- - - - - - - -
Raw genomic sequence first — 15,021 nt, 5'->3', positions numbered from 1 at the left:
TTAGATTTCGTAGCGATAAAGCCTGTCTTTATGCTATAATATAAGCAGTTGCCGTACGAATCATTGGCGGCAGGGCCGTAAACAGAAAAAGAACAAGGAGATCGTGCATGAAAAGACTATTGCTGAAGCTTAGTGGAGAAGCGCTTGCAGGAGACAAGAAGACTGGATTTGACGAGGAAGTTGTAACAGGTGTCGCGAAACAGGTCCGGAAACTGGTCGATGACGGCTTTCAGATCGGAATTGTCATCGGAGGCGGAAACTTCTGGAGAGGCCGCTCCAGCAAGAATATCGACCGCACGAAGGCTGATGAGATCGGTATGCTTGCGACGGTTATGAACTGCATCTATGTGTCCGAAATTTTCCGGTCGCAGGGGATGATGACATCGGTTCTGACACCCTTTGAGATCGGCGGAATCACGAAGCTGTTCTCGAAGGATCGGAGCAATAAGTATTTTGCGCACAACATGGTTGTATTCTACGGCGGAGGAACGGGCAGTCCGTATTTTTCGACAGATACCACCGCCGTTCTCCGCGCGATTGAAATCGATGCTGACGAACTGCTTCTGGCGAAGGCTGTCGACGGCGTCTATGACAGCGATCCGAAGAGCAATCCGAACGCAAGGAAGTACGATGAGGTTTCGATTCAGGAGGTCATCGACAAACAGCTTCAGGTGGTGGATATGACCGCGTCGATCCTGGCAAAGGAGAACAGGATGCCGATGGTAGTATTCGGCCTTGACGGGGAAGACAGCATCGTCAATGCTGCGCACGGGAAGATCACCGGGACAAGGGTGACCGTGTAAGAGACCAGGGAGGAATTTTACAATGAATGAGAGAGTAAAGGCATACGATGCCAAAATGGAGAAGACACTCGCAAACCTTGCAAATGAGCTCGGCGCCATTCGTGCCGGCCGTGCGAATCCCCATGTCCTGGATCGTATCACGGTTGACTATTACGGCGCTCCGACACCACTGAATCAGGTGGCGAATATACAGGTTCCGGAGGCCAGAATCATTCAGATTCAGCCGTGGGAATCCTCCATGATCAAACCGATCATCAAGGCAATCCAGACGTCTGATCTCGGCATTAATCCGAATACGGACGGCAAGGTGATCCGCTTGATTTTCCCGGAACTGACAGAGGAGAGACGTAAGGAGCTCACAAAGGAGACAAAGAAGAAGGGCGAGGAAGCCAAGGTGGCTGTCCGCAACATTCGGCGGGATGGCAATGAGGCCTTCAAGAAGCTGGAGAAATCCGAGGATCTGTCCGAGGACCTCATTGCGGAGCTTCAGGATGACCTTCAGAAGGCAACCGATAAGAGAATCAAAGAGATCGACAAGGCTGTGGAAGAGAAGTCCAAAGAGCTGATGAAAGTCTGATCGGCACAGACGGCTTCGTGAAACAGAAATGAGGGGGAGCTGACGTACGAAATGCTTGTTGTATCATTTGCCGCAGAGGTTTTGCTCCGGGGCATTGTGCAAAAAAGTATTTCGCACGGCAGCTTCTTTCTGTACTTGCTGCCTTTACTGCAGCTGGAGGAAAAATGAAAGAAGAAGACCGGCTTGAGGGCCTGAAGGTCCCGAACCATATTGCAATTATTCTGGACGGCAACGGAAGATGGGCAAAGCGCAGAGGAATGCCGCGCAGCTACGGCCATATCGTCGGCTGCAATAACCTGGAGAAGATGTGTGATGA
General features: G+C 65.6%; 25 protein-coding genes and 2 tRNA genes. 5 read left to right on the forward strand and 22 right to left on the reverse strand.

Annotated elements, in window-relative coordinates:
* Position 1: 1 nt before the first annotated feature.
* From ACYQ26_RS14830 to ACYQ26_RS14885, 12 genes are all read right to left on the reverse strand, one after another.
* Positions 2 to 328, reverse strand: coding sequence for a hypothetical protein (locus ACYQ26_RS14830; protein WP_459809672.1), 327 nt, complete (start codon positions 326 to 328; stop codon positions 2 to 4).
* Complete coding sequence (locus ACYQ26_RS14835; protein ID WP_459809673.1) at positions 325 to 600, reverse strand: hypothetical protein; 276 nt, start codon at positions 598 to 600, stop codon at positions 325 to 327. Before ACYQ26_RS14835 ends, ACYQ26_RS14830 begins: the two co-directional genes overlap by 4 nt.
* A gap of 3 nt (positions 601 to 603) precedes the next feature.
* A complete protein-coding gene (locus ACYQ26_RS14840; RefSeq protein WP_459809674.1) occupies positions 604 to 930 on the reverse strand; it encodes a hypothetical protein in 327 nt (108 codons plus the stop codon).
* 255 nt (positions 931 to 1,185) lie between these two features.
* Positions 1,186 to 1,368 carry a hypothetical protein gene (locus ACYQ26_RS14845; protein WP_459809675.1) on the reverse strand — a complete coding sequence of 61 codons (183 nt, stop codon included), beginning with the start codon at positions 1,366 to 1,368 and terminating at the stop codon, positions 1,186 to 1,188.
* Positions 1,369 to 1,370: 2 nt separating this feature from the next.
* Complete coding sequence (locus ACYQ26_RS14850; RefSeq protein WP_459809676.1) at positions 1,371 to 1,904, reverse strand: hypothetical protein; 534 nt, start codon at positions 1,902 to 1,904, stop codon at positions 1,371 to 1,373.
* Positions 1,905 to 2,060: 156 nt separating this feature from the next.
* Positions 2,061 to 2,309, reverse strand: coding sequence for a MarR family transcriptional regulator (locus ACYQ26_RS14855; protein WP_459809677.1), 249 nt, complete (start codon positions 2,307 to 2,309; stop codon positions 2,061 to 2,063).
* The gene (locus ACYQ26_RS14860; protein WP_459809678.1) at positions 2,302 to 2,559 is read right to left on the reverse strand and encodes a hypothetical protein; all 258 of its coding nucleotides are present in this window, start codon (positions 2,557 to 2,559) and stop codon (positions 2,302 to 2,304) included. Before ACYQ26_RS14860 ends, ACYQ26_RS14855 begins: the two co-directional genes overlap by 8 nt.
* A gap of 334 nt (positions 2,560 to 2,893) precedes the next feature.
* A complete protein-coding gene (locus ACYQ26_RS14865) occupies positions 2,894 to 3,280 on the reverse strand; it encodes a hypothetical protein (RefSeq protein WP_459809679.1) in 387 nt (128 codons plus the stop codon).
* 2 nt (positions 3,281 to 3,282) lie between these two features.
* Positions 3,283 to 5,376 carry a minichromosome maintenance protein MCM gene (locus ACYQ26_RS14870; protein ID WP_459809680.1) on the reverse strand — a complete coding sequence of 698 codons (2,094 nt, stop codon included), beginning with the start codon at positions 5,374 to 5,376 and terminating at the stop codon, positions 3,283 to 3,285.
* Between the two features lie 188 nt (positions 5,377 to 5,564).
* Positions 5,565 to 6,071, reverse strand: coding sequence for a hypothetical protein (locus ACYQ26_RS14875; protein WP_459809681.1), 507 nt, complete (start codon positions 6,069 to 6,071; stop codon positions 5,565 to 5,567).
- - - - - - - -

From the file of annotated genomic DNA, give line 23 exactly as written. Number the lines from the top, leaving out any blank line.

* Positions 5,565 to 6,071, reverse strand: coding sequence for a hypothetical protein (locus ACYQ26_RS14875; protein WP_459809681.1), 507 nt, complete (start codon positions 6,069 to 6,071; stop codon positions 5,565 to 5,567).